'Redface' remains persistent, despite Native Americans' pushback

Racist imagery that stereotypes Native Americans' speech, dress, and rituals has a long history in the United States. Recent conversations around blackface have many indigenous communities frustrated at the comparative lack of discussion about "redface."

Tony Dejak/AP/File
Foam images of the MLB baseball Cleveland Indians' mascot Chief Wahoo are displayed for sale at the Indians' team shop in Cleveland. Native Americans say this and other 'redface' examples abound, but the country has yet to acknowledge its painful history, even as it wrestles with blackface imagery in 2019.

John Little can hardly go a week without a reminder that he and other Native Americans often are viewed as relics of the past: the Indian maiden on the butter container at the grocery store, the kids' teepees sold at popular retailers, and the sports fans with their faces painted doing tomahawk chops at games.

But he doesn't hear widespread outrage over these images that many Native Americans find offensive, even as the country has spent most of the year coming to grips with blackface and racist imagery following the revelation of a racist photo on the Virginia governor's college yearbook page. Since then, new examples have surfaced regularly, most recently a TV host who painted her face brown in a parody of Oscar-nominated Mexican actress Yalitza Aparicio.

"These are everyday realities for Native people," said Mr. Little, a Standing Rock Sioux tribal member.

Redface may get less attention because of ingrained misconceptions and feelings of entitlement to Native American culture and land, scholars say. Native Americans also are a relatively small group, making up less than 2 percent of the U.S. population. African-Americans, by comparison, make up around 13 percent.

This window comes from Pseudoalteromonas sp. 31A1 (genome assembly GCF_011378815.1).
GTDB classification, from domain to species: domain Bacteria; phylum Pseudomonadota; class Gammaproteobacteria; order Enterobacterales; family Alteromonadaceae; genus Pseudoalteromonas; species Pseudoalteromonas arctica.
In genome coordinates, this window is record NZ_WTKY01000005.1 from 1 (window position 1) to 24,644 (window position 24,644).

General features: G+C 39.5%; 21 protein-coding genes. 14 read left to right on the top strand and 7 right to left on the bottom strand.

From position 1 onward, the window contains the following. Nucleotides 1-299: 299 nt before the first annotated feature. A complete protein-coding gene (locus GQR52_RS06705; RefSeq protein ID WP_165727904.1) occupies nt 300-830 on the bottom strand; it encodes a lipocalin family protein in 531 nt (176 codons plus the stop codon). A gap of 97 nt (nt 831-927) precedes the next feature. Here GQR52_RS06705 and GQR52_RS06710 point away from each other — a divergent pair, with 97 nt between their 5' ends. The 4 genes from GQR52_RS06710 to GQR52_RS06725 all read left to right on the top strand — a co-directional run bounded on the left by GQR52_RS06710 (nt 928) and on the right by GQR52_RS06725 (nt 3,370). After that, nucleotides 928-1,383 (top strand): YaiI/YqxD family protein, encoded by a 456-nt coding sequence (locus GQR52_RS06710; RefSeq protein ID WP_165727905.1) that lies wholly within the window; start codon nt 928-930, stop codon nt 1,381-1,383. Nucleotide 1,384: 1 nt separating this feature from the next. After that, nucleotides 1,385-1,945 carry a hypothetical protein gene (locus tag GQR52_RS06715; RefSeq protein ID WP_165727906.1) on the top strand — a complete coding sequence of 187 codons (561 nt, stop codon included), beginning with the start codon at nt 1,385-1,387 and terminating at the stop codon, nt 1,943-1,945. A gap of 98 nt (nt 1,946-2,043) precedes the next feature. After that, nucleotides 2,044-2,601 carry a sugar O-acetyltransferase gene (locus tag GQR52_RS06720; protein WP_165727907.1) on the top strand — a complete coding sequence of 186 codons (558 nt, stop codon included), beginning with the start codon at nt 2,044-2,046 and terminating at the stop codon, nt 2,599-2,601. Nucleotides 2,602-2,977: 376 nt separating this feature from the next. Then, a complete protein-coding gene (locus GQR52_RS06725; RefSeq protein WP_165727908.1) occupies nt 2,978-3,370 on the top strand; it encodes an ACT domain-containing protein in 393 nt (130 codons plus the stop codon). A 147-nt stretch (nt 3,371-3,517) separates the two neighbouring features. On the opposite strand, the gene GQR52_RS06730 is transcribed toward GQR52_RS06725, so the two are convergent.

Convincing the masses that stereotyping Native Americans as savage, ignorant, or humorless is insulting has been a slow movement, scholars say, and one they aren't sure will gain steam.

Throughout America's history, people have donned redface, worn fringe and feathers, and spoken in broken English as they "played" or portrayed Native Americans in theater, film and everyday life. In one of the earliest examples, colonists dressed as Mohawk Indians dumped tea into the Boston harbor in 1773 in protest of British rule.

Early settlers wanted to take what they saw as the best values of Native Americans while simultaneously seizing the land and destroying tribal communities, scholars say.

Part of that was a desire to be seen as indigenous to the new land. Secret societies based on Native American symbols, customs, and terminology formed and still exist, such as the Improved Order of Red Men and the Boy Scouts' Order of the Arrow.

Waves of Jewish immigrants in the early 1900s sought to align themselves with Native Americans, whom they saw as fellow displaced people, dressing up as and singing songs about being Native American while belittling them to be socially accepted, said Peter Antelyes, an associate professor in English and Jewish studies at Vassar College.